Island Man

This poem by Grace Nichols is evocative of that state in early morning when, still comforted by dreams before reality invades, we do not have to face the harshness of daily life.  Here we have a man displaced and dreaming of home.  The memories may be distorted and there is no indication of the reasons for his move to London- the need for work, maybe.  However, home is often idealised when we are away and Grace Nichols captures this so well.

Island Man

Morning
and island man wakes upBlogGNichols
to the sound of blue surf
in his head
the steady breaking and wombing

wild seabirds
and fishermen pushing out to sea
the sun surfacing defiantly
from the east
of his small emerald island
he always comes back groggily groggily

Comes back to sands
of a grey metallic soar
to surge of wheels
to dull North Circular roar

muffling muffling
his crumpled pillow waves
island man heaves himself

Another London day

Grace Nichols

‘Island Man’ is in my hinterland.  What’s in yours?

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Stuck Rubber Baby

This graphic novel from 1995 tackles head on the subjects of civil rights and gay rights in the 1960s.    Created by Howard Cruse, it draws on his experience of growing up in Birmingham, Alabama.  It is a work of fiction, though, in which the main protagonist is a young white man called Toland Polk.  His awareness of race issues and civil rights grows at the same time as he comes to terms with his own homosexuality.

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The world was changing in the 60s and this novel reflects the complexity of that time with people’s willingness to abandon long held views of white superiority tested by the attacks on black people around them. One of the reasons I love this book is because it celebrates the diversity of the human experience.  Plus, it sticks up for important principles such as equality and justice.

Toland’s sister and her husband are important in his life, not just because they take him in when his parents are killed, because they stand for the traditional values and firm beliefs that he comes to reject.  While his sister shows more human compassion, her husband’s views on black people and homosexuals are firm and unbending.  Sammy Noone, a sailor home from the sea and openly gay, opens Toland’s eyes to another way of life but it isn’t one he is prepared to be open about just yet.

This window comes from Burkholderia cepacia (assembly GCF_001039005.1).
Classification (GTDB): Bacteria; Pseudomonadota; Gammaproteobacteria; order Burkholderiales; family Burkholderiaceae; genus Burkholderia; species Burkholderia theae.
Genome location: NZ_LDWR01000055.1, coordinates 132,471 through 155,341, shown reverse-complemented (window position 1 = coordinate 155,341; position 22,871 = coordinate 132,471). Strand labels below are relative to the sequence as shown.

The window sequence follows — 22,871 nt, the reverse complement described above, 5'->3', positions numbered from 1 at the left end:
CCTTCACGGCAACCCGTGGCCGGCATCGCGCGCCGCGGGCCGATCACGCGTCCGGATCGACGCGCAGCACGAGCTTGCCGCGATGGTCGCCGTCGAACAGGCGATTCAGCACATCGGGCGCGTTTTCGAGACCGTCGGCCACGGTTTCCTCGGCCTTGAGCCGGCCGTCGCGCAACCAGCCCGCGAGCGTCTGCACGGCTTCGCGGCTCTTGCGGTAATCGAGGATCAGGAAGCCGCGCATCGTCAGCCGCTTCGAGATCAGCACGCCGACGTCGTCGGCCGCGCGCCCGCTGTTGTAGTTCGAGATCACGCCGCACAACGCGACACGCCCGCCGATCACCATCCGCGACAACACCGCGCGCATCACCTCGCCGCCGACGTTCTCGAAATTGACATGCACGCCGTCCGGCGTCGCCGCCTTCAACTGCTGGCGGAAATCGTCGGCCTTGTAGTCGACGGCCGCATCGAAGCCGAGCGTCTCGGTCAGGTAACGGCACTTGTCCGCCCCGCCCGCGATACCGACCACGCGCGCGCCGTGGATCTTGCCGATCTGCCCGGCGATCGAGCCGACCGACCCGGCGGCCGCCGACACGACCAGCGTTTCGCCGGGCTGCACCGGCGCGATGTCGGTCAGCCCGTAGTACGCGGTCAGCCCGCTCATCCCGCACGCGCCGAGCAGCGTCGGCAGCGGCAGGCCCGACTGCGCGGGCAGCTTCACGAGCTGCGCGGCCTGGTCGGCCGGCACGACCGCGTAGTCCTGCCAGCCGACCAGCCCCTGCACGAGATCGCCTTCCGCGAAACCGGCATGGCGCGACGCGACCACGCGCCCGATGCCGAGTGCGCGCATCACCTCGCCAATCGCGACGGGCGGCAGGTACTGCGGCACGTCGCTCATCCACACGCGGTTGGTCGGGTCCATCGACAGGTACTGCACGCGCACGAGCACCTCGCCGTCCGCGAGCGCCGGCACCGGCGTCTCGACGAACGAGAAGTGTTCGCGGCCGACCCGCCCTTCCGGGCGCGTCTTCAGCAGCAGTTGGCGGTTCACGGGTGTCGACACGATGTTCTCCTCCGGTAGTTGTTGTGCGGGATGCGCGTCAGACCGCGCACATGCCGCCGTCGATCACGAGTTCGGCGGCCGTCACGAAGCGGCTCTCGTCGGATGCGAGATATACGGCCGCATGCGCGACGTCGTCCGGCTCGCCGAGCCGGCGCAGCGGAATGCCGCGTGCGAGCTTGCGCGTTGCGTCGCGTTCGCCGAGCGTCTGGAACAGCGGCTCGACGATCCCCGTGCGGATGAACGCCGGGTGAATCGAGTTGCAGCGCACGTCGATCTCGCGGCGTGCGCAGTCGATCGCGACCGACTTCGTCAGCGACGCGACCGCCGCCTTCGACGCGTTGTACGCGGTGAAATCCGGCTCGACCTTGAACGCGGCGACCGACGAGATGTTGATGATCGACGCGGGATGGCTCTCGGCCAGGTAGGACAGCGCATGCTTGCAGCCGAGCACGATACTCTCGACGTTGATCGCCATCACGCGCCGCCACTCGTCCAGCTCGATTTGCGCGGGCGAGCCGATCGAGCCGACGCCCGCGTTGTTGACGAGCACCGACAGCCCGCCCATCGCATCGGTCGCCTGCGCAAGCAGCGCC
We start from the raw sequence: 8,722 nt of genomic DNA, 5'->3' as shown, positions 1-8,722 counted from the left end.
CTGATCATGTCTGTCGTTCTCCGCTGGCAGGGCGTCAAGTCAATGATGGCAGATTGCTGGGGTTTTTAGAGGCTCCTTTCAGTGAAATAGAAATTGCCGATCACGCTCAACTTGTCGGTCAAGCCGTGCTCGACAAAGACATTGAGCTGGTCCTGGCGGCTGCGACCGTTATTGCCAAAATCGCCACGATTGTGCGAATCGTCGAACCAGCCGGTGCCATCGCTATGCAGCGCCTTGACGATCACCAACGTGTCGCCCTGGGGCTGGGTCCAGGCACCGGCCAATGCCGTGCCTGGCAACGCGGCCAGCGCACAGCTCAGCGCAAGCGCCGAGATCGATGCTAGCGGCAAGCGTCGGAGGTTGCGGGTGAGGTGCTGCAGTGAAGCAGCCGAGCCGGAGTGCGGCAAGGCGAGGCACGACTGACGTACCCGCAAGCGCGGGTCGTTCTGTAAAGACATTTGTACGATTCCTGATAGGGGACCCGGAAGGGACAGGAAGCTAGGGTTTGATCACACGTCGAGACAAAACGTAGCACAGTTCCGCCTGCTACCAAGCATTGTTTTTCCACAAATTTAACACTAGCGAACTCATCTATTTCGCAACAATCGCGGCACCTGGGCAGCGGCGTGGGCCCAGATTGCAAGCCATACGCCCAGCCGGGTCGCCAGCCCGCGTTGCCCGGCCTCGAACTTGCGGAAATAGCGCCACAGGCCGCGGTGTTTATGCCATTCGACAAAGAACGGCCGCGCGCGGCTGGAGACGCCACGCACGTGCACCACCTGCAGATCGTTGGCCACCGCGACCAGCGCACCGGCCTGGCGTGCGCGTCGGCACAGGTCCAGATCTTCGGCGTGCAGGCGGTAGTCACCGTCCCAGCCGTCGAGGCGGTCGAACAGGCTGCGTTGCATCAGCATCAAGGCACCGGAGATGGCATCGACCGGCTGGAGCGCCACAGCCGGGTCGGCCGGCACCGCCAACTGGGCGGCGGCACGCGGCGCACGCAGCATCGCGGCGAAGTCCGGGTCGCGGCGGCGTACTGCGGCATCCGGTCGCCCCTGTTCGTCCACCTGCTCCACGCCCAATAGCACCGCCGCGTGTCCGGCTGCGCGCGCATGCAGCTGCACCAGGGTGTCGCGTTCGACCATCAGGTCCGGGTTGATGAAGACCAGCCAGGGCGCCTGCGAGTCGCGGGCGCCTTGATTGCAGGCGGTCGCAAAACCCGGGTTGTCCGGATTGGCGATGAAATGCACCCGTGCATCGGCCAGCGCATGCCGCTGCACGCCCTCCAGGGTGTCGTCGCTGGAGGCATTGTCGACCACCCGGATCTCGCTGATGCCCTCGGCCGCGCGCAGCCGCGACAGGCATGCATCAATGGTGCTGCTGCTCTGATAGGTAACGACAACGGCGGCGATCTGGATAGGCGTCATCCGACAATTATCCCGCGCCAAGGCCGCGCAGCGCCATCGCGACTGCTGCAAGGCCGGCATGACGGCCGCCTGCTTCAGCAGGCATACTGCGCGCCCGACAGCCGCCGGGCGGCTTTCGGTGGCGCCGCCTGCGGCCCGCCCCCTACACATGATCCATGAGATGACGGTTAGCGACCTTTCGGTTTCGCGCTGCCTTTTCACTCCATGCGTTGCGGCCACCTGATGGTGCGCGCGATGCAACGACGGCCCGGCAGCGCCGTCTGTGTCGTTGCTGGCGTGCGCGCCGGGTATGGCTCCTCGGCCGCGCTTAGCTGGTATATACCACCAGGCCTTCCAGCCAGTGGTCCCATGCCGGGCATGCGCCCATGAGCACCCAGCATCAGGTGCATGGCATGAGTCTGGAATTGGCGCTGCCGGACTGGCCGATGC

This is a complex graphic novel with dense pages full of activity.  As Howard Cruse explained in an interview he gave, he wanted the complexity of a life over a year to be shown.  It isn’t something you can summarise in a sentence.

‘Stuck Rubber Baby’ is an important book.  It reminds us that many of our rights and freedoms in the western world were not easily won and should not be given up without a struggle.  It is in my hinterland.  What’s in yours?

 

Jerusalem

This graphic novel tells the story of the birth of the State of Israel through a family divided against itself.  The subtitle is ‘A Family Portrait’ and it is through the branches of one family that we see the different paths that history could have taken.  It was created by Boaz Yakin and Nick Bertozzi.

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At the centre of ‘Jerusalem’ is Motti, a young boy who tries to understand what is going on around him and make sense of the tensions between the adults of his family.    He is good friends with his cousin Jonathan but it soon becomes clear that there has been a rift between their fathers, brothers who refuse to communicate.  While Jonathan lies in relative wealth, Motti and his family are on the bread line. Worse, Motti’s father is indebted to Jonathan’s. It is obvious that this situation will drive a wedge between the two boys but how is left for a devastating conclusion.

The story opens in 1946 at the end of the British Mandate and carries on through to the Arab- Israeli war of 1948.  Each of Motti’s brothers find a different path through these troubled times: Avraham is a war hero who puts his energies into the Communist cause; David, helps Jews to enter Palestine; Ezra resorts to terrorism.  His mother is cold and his father defeated by life.

As the State of Israel comes into being, the consequences of the choices made by each, are felt by the brothers.  There seem to be few winners here and when, finally, Motti decides which side he is on, the denouement is both tragic and recognisable.